Last week, I laid out the trends in philanthropy that are forcing foundations and nonprofits to change the way they do business: the economy; the ability and demand to measure impact; generational shifts; and increased emphasis on competition/collaboration.
Now let’s look at how you can meet these challenges. Several of these ideas were discussed by Saul Orbach, managing partner of The Beachhead Group and Avi Zollman, communications director for the Jewish Funders Network who were my co-panelists at the Future of Jewish Nonprofits Summit in August.
Tap new funding streams:
Venture capital: Even venture capitalists and start-up companies with little income are becoming philanthropists. Tmura is an Israeli public service venture fund. When venture capitalists fund a company, they give a piece of the equity to Tmura. If the business prospers and goes public or is sold, Tmura cashes in the equity and distributes it to vetted nonprofits.
If the business fails, Tmura gets nothing.
Any privately held company can give a piece of itself to Tmura, although the emphasis is on developing a culture of giving in technology companies.
It’s a model worth considering for several reasons: It builds giving into the DNA of start-ups; it is a way to give when your business has no money to spare; it fits in with the belief of entrepreneurs that giving back is good for business.
Employee Stock Ownership Plans: Not what you think and not easy to explain. For this one, Saul said, you need to get a lawyer involved. The short version: An ESOP is a legal vehicle that allows privately held companies to donate a portion of their value to nonprofits. Stock in privately held companies is not liquid because it isn’t traded on any stock market. An ESOP gives this stock liquidity while providing tax benefits to the owner of the business who also retains control of its operation.
It’s a complex but effective way for owners of companies to make significant donations to nonprofits. No, I am not going to tell you all the details — it’s complicated! But write it down and ask your attorney. It may be just the thing to facilitate a major donation.
Intermediaries: Your development staff, no matter how hard working and savvy, may not have all the connections you need to access high-wealth donors. That’s where intermediaries come in. You may not have used them before but now may be the time to get more information about them.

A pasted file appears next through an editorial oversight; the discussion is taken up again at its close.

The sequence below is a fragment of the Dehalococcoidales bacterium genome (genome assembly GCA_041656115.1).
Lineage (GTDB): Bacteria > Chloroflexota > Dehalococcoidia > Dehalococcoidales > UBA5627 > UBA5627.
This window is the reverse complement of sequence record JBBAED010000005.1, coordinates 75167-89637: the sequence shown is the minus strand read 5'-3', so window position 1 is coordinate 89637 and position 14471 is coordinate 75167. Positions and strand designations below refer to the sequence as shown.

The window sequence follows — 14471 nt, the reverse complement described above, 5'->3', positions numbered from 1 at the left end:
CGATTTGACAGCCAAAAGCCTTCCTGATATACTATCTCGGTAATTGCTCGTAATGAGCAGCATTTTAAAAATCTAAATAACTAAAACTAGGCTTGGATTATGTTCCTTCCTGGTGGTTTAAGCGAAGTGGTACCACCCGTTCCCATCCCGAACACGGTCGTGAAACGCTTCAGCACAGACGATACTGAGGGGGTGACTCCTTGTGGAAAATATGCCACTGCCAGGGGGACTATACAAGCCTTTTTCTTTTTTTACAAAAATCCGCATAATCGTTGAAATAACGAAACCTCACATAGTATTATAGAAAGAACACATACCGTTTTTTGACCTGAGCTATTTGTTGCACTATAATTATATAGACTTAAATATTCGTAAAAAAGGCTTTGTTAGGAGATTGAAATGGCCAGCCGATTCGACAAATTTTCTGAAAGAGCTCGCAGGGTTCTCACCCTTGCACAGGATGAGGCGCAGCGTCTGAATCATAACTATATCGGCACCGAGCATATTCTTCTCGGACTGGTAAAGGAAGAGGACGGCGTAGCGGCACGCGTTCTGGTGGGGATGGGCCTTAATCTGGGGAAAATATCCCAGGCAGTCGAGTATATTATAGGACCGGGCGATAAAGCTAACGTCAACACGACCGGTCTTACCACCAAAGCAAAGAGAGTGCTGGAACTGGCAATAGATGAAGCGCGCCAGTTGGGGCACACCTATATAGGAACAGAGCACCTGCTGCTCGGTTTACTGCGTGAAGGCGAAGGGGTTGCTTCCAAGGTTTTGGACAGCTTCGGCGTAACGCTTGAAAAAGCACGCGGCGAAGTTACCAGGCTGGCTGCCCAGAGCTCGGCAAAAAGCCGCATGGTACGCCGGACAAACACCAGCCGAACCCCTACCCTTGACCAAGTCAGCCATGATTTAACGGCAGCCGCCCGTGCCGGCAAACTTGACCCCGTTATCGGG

Investigate what you need to tap high-wealth donors. It may be a change in your pitch or a change in what you ask for. Learning these ropes may require some outside help.
Tap social media: You may not be making the most of the connections you do have. Learn to use advanced search options on LinkedIn. You’ll be surprised at who you’ll turn up, people who can make valuable contributions and with whom you already have a connection. Don’t scoff. Try it.
Avi addressed some other social media funding options, such as the Members Project From American Express, Pepsi Challenge and Chase’s Community Giving Program, all of which involved social media-based competition for corporate donations.
And, remember, social media are where the donors, board members, volunteers, and staff of the future are, those Gen Y and Millennials. You need to start building a relationship with them, getting them excited about what you do, and ready to sign up when you ask for help.
Offer active involvement in your mission:
Hands-on philanthropy: Baby Boomers, Gen X, Gen Y and Millennials are all looking for active involvement in the nonprofits they support. Whether it’s service on a board, working on a committee or fundraiser, they want to get their hands dirty. Young Heroes attracted a range of ages to its Swazi Challenge at $10,000 each.
Jewish organizations on both the West Coast and the East Coast have found that people — Millennials in particular — want to collaborate, become knowledgeable, and be part of the decision-making process. For the UJA-Federation of New York City, that means a non-voting seat on the boards to learn what it’s all about and share ideas.
For the Jewish Federation of San Francisco, it means hands-on involvement in grantmaking.
Lose your fear of metrics:
I’ve said it before and I’ll say it again, evaluation is something you do for yourself, to find out ways to make your programs rock! Learn to love the numbers. Find out how to best show the impact your program makes. Start with telling the stories of your clients and move on from there. When you are comfortable measuring outcomes and impact, you’ll be able to get the hard data that foundations and donors are demanding.
There you have it: My to-do list for nonprofits getting ready for the future of philanthropy.
How has your organization changed in order to accommodate changing trends in philanthropy?
If you liked this blog, you may also like:
UJA Federation of NYC Exemplifies Changes in Philanthropy
Jewish Grantmaker Experiments with Competition, Long-Term Grants, Hands-On Involvement
Correction: “Employee Stock Option Plans” should have read “Employee Stock Ownership Plan.”